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Disclosure: The Dutch government paid my way to Casual Connect Europe, where I will be moderating a talk. Our coverage remains objective.
AMSTERDAM — GameOn is announcing an early-stage investment fund today with the Dutch government to foster the growth of game startups in the Netherlands. It will start with the creation of an investment fund totaling €10 million, or $13.6 million.
The fund is an example of a newfound love for the gaming industry in Europe as a modern engine of economic growth. The move follows the success of government-funded gaming in Finland, which has been investing government money in game companies since the 1990s. That country now boasts 180 game companies that have created 3,000 jobs. Finland’s success stories include Rovio, creator of Angry Birds, and Supercell, creator of Clash of Clans. The Dutch want some of that magic to rub off on them.
GameOn is debuting at Casual Connect Europe, a conference in Amsterdam. The group will invest money in the games sector to fuel the industry’s growth in the Netherlands. It will focus on startups with differentiated intellectual property (cool titles) and unique business models. It will focus on early-stage companies based in the Netherlands as well as companies that want to establish a presence in Holland.
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“The games industry is evolving rapidly, with games companies and infrastructure providers constantly tweaking their content and business models to get an edge in the grab of the elusive consumers,” says Reinout te Brake, founding partner at GameOn. “The industry is highly democratized, and the current distribution models and game development tools make it relatively easy and inexpensive for developers to launch games.”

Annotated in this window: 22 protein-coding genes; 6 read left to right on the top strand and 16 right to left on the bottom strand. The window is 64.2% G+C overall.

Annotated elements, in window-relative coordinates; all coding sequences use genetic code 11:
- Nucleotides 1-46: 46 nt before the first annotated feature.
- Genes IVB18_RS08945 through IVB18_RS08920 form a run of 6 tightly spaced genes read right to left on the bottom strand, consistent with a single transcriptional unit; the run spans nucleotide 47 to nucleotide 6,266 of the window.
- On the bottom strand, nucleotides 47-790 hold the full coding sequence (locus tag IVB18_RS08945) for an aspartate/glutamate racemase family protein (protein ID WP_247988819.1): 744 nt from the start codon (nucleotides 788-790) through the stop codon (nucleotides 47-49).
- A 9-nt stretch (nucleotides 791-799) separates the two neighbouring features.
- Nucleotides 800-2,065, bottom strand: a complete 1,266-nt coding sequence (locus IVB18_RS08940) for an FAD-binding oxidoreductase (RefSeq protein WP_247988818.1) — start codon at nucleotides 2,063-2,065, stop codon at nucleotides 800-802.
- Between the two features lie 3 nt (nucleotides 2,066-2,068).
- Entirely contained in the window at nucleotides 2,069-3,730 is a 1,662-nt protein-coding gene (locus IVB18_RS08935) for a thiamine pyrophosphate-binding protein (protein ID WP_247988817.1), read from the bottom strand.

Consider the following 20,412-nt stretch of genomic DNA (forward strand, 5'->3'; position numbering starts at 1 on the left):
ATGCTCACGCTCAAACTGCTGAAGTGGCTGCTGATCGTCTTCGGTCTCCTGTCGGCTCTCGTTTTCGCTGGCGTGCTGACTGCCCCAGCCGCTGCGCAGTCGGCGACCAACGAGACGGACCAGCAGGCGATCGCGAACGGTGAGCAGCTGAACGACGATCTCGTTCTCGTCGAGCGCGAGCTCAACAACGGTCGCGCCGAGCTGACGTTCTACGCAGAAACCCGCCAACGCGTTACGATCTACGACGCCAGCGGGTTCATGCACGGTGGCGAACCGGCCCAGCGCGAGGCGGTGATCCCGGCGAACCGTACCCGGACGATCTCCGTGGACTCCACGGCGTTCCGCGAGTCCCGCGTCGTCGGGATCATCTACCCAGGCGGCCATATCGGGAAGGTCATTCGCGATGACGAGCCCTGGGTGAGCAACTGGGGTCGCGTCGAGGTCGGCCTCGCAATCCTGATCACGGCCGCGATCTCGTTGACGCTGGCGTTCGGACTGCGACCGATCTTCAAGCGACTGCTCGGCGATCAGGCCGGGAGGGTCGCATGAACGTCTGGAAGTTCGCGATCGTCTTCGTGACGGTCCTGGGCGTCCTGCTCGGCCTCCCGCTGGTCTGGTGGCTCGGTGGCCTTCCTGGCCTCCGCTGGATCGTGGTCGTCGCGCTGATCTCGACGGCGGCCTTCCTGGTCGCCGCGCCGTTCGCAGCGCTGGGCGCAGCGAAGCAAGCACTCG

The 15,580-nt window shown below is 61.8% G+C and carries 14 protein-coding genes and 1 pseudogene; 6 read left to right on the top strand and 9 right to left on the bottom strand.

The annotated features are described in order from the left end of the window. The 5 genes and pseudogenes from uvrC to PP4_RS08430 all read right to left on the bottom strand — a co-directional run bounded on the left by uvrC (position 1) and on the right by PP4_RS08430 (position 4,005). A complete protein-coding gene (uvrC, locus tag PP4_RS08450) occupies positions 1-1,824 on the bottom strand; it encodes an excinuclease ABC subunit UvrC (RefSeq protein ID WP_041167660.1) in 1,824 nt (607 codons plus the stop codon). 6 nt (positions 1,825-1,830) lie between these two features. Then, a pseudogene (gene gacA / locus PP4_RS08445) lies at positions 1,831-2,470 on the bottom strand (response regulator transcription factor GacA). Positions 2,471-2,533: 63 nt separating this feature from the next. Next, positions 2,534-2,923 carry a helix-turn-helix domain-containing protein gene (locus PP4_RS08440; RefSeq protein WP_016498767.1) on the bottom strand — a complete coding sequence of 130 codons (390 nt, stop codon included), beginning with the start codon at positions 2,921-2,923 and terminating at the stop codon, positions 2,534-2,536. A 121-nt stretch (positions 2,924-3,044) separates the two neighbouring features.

He added, “But as ‘free-to-play’ becomes the primary business model, developers also need a strong understanding of how first to get their games discovered and then how to monetize them successfully. We have a tremendous pool of talented and creative designers in the Netherlands, but they are mostly working for hire, and so, we need to learn and build on our games monetization knowledge.”
In an interview with GamesBeat, te Brake said that the effort got started in September and has been moving fast since then.
“It means that Holland is embracing games,” he said.
The venture has the support of the Dutch Prime Minister, Mark Rutte. He said, “Entertainment games are serious business and opportunity is knocking at our door. I’m therefore please to support the GameOn initiative, which reaffirms our country’s position as a pioneer in creativity and innovation.”
Te Brake said that the mission is to bring together teams and assist them with monetization and marketing knowledge. He is a serial entrepreneur, and he most recently founded iQU, a game-marketing company. He is also managing partner at GWC Investments, a consultancy and seed investment firm for games.
The Dutch Ministry of Economic Affairs will support the initiative. The government has identified gaming as one of its top sectors. The fund will receive direct funding from the Netherlands Foreign Investment Agency (NFIA), an operational unit of the ministry. NFIA has set up a Digital Gateway to Europe Project to lure foreign companies to the Netherlands. Other supporters include ClickNL, a research network, and the cities of Amsterdam, Haarlem, and Rotterdam.
Ilja Linnemeijer, a partner at PwC, said, “GameOn is addressing the challenges we see and have seen along the years, taking away a stumbling block for further growth in The Netherlands through giving access to capital by investors that understand the entertainment gaming industry, its business models, and fast developments.”
GameOn is launching its Dutch Game Fund this quarter with €10 million in funding. Half of the money will come from Dutch public institutions, while the other half will come from private investors. More funding rounds should happen in the future.
So far, Dutch game successes have been few and far between. But one of them is Ridiculous Fishing, a worldwide hit game from Utrecht-based Vlambeer, which is run by just two developers, Rami Ismail and Jan Willem Nijman.
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